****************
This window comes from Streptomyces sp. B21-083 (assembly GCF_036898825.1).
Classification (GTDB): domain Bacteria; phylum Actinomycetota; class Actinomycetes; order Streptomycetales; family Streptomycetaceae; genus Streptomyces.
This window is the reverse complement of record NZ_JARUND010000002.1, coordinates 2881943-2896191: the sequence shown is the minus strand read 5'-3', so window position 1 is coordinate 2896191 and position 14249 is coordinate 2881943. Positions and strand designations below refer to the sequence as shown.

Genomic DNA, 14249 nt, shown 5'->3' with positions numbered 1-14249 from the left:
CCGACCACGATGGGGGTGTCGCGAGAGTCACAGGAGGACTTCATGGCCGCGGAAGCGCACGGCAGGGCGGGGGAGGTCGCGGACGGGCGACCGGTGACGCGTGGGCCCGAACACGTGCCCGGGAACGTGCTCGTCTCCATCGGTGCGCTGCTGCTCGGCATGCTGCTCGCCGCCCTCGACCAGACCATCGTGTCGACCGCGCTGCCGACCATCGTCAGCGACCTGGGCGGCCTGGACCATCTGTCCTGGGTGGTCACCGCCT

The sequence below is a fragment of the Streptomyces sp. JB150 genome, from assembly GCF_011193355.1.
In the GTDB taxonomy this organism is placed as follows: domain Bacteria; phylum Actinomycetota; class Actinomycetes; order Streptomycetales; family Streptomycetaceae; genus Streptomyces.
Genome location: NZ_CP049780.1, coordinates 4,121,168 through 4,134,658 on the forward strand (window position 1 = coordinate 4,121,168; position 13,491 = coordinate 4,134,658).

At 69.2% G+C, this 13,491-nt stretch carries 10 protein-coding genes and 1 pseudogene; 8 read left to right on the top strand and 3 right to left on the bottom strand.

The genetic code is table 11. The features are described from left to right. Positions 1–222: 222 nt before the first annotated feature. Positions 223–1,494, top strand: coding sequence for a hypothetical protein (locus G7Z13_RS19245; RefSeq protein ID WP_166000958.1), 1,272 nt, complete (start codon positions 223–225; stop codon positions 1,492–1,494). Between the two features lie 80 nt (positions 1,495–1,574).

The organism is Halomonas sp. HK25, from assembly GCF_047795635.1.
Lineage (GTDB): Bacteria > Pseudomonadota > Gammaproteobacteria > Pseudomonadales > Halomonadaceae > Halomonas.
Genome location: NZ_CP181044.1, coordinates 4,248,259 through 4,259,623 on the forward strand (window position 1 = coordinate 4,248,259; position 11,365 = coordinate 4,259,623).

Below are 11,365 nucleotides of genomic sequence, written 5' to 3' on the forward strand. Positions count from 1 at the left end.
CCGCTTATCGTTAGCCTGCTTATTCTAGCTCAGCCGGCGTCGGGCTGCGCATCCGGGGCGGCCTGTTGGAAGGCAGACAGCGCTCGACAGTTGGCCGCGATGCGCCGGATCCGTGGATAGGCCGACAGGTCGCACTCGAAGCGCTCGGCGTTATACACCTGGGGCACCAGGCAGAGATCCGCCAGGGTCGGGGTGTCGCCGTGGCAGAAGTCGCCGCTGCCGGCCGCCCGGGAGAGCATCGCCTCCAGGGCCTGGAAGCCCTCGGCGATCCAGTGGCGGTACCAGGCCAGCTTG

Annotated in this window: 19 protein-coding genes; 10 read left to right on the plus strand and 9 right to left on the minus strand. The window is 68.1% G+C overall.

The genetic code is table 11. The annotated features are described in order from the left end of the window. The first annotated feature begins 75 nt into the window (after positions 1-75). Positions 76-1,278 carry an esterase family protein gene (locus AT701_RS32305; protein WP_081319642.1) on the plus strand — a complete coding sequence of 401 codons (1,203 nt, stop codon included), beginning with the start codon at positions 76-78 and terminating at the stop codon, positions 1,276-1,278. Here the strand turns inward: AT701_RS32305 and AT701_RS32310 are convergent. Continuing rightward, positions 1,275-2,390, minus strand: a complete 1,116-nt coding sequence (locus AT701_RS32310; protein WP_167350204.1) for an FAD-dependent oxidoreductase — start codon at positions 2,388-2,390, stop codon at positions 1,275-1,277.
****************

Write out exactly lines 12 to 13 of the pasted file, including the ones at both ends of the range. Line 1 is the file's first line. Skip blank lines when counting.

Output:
Lineage (GTDB): Bacteria > Pseudomonadota > Gammaproteobacteria > Pseudomonadales > Halomonadaceae > Halomonas.
Genome location: NZ_CP181044.1, coordinates 4,248,259 through 4,259,623 on the forward strand (window position 1 = coordinate 4,248,259; position 11,365 = coordinate 4,259,623).